A comparative study of the effect of the Time for Dementia programme on medical students

Banerjee, Sube, Jones, Christopher, Wright, Juliet, Grosvenor, Wendy, Hebditch, Molly, Hughes, Leila, Feeney, Yvonne, Farina, Nicolas, Mackrell, Sophie, Nilforooshan, Ramin, Fox, Chris, Bremner, Stephen and Daley, Stephanie (2021) A comparative study of the effect of the Time for Dementia programme on medical students. International Journal of Geriatric Psychiatry, 36 (7). pp. 1011-1019. ISSN 0885-6230

[img] PDF - Accepted Version
Download (416kB)


Traditional healthcare education typically focuses on short block clinical placements based on acute care, investigations, and technical aspects of diagnosis and treatment. It may therefore fail to build the understanding, compassion, and person‐centred empathy needed to help those with long‐term conditions, like dementia. Time for Dementia was developed to address this.

Parallel group comparison of two cohorts of UK medical students from universities, one participating in Time for Dementia (intervention group) and one not (control group). In Time for Dementia students visit a person with dementia and their family in pairs for two hours three times a year for two years, the control group received their normal curriculum.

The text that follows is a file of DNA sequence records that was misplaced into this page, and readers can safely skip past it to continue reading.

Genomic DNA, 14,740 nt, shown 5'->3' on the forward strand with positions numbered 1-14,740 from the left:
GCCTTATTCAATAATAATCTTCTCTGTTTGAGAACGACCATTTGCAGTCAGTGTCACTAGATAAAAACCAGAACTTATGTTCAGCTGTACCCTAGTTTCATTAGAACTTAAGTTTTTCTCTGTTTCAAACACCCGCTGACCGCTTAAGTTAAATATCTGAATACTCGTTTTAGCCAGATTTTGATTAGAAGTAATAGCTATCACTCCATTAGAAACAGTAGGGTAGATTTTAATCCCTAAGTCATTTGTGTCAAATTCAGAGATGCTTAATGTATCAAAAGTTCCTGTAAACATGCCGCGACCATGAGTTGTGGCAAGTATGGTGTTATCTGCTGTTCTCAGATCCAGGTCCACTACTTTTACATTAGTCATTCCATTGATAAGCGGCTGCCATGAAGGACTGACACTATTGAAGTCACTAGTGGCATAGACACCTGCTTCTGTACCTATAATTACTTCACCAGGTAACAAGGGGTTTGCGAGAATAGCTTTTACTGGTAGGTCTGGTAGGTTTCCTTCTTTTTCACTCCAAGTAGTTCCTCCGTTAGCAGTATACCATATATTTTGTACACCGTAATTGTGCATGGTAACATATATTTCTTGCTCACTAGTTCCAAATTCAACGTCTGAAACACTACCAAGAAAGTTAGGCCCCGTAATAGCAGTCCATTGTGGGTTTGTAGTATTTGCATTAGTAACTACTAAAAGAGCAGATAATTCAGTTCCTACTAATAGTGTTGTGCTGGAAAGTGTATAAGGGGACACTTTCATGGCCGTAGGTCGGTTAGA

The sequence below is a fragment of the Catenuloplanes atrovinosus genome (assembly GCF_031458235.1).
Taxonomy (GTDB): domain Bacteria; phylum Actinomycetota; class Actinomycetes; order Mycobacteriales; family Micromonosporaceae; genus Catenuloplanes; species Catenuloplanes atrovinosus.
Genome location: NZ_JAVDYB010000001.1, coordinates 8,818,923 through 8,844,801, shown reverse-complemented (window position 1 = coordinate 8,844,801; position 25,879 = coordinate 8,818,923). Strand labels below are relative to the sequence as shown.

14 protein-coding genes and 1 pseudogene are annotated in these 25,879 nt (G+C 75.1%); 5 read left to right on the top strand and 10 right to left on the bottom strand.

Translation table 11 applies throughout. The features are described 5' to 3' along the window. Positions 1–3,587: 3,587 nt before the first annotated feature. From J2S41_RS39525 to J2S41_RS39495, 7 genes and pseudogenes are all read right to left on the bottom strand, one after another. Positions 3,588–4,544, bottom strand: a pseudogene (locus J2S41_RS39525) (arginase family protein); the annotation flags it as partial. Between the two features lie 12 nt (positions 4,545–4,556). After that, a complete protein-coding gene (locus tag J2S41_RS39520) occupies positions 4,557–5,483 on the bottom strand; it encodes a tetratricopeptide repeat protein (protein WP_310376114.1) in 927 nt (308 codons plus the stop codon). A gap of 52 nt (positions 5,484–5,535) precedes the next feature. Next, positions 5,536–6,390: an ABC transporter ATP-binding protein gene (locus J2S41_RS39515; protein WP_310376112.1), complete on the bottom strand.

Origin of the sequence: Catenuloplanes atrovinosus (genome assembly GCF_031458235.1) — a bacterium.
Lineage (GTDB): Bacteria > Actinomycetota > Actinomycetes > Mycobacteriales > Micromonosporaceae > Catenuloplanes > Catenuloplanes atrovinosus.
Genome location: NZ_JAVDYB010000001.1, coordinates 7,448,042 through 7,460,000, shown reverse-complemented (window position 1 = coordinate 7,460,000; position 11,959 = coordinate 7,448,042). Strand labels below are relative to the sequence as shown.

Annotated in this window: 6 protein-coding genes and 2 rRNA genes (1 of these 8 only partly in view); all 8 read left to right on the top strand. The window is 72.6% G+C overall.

In an adjusted multilevel model of data (intervention group n=274, control n=112), there was strong evidence supporting improvements for Time for Dementia participants in: total Approaches to Dementia Questionnaire score (coefficient 2.19, p=0.003), and its person‐centredness subscale (1.32, p=0.006), and weaker evidence in its hopefulness subscale (0.78, p=0.070); Dementia Knowledge Questionnaire score (1.63, p<0.001); and Dementia Attitudes Scale (total score 6.55, p<0.001; social comfort subscale 4.15, p<0.001; dementia knowledge subscale 3.38, p=0.001) scores. No differences were observed on the Alzheimer's Disease Knowledge Scale, the Medical Condition Regard Scale, or the Jefferson Scale of Empathy.

Time for Dementia may help improve the attitudes of medical students towards dementia promoting a person‐centred approach and increasing social comfort. Such patient‐focused programmes may be a useful complement to traditional medical education.

Item Type: Article
Schools and Departments: Brighton and Sussex Medical School > Neuroscience
SWORD Depositor: Mx Elements Account
Depositing User: Mx Elements Account
Date Deposited: 10 Mar 2021 09:44
Last Modified: 17 Mar 2022 12:00
URI: http://sro.sussex.ac.uk/id/eprint/97676

View download statistics for this item

📧 Request an update